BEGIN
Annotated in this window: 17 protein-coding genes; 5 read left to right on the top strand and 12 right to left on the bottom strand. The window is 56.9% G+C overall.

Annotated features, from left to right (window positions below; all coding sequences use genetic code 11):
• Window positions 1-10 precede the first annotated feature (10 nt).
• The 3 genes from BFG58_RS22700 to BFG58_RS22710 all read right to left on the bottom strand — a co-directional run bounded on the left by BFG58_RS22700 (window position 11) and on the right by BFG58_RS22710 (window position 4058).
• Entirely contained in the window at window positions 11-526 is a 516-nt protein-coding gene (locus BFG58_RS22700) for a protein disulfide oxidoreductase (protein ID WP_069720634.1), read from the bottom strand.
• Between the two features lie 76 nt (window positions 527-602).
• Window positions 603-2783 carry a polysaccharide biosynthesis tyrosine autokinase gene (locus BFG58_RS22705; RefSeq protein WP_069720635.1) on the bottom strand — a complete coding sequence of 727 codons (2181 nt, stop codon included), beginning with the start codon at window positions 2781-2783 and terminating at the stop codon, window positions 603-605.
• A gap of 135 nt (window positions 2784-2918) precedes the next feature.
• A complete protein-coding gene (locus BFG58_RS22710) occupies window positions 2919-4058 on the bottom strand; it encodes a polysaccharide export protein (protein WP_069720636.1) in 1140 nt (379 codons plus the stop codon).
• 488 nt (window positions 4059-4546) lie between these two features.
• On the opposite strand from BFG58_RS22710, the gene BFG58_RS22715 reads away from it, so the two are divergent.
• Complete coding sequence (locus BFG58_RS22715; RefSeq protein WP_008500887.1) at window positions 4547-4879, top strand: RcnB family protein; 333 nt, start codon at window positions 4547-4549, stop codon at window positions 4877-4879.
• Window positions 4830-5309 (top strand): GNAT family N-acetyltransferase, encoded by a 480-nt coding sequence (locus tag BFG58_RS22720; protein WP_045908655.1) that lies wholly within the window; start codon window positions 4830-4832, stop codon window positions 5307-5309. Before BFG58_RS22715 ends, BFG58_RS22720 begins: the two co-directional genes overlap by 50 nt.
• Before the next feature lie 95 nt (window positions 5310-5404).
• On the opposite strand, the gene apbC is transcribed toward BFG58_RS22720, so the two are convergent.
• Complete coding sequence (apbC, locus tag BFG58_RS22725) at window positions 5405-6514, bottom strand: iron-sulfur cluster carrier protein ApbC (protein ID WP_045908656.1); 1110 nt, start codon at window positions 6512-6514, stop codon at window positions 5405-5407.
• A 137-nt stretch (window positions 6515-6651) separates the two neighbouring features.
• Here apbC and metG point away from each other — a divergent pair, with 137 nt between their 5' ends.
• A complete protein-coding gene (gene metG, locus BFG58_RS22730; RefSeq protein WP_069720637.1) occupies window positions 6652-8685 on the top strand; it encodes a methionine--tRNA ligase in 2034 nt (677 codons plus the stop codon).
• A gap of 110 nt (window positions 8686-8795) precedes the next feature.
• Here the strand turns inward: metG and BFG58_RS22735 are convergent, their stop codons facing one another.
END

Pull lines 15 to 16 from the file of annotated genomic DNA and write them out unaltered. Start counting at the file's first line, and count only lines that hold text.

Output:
• On the opposite strand, the gene apbC is transcribed toward BFG58_RS22720, so the two are convergent.
• Complete coding sequence (apbC, locus tag BFG58_RS22725) at window positions 5405-6514, bottom strand: iron-sulfur cluster carrier protein ApbC (protein ID WP_045908656.1); 1110 nt, start codon at window positions 6512-6514, stop codon at window positions 5405-5407.